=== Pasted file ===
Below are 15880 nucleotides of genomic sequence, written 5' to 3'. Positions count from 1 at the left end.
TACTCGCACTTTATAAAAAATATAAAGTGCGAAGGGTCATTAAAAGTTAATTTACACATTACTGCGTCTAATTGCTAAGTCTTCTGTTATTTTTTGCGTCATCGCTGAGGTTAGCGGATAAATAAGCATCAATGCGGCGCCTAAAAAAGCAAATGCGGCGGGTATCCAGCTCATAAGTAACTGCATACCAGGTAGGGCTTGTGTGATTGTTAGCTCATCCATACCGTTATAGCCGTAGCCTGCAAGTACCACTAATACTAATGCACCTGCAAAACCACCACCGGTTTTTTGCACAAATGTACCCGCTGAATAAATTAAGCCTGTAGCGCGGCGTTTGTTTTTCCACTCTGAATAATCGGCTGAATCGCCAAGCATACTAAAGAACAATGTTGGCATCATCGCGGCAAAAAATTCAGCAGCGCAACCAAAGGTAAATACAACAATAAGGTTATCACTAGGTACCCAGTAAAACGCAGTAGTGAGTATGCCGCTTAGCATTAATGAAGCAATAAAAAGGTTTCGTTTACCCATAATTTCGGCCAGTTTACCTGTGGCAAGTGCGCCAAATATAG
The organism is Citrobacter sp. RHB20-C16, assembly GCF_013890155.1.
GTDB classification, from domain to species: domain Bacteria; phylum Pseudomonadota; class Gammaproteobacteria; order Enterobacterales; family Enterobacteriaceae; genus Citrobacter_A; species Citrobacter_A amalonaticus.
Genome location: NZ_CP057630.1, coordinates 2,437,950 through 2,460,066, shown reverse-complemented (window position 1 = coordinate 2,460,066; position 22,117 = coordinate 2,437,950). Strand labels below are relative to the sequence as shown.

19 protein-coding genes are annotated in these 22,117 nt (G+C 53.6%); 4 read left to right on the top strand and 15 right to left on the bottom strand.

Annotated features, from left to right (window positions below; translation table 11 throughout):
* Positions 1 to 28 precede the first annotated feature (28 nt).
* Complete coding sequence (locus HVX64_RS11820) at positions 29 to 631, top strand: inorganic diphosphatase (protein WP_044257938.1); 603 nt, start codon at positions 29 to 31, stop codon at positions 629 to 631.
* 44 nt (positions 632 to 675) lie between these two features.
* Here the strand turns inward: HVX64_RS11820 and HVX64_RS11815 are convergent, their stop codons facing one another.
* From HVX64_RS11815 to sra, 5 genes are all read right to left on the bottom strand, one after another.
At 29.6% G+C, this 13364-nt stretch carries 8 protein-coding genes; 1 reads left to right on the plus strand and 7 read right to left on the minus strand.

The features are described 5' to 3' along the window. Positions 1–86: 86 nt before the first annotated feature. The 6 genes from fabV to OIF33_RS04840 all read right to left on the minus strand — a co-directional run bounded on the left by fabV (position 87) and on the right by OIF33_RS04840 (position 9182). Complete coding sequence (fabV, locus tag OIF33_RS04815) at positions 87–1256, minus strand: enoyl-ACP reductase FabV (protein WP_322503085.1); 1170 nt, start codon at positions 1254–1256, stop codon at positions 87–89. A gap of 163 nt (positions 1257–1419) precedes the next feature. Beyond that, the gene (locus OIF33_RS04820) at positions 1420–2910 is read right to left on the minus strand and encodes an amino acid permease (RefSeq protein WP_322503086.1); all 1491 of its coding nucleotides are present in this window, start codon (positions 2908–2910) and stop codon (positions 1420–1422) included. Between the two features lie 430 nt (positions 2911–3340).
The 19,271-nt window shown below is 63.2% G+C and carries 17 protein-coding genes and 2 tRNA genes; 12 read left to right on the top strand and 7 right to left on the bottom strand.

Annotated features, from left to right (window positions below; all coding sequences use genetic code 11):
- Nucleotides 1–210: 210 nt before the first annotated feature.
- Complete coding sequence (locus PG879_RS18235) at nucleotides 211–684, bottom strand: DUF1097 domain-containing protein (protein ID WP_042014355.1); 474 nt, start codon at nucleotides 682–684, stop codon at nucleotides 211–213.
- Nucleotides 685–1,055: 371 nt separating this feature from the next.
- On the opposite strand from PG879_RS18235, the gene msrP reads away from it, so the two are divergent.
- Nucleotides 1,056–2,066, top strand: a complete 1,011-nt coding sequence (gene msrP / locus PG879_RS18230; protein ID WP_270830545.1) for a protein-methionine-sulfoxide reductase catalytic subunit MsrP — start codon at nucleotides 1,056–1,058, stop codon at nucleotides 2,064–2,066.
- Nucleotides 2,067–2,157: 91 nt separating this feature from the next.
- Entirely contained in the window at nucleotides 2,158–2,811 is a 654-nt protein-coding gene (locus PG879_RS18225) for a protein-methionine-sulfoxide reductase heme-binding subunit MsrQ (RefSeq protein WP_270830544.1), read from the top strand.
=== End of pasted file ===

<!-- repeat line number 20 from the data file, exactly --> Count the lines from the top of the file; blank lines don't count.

- On the opposite strand from PG879_RS18235, the gene msrP reads away from it, so the two are divergent.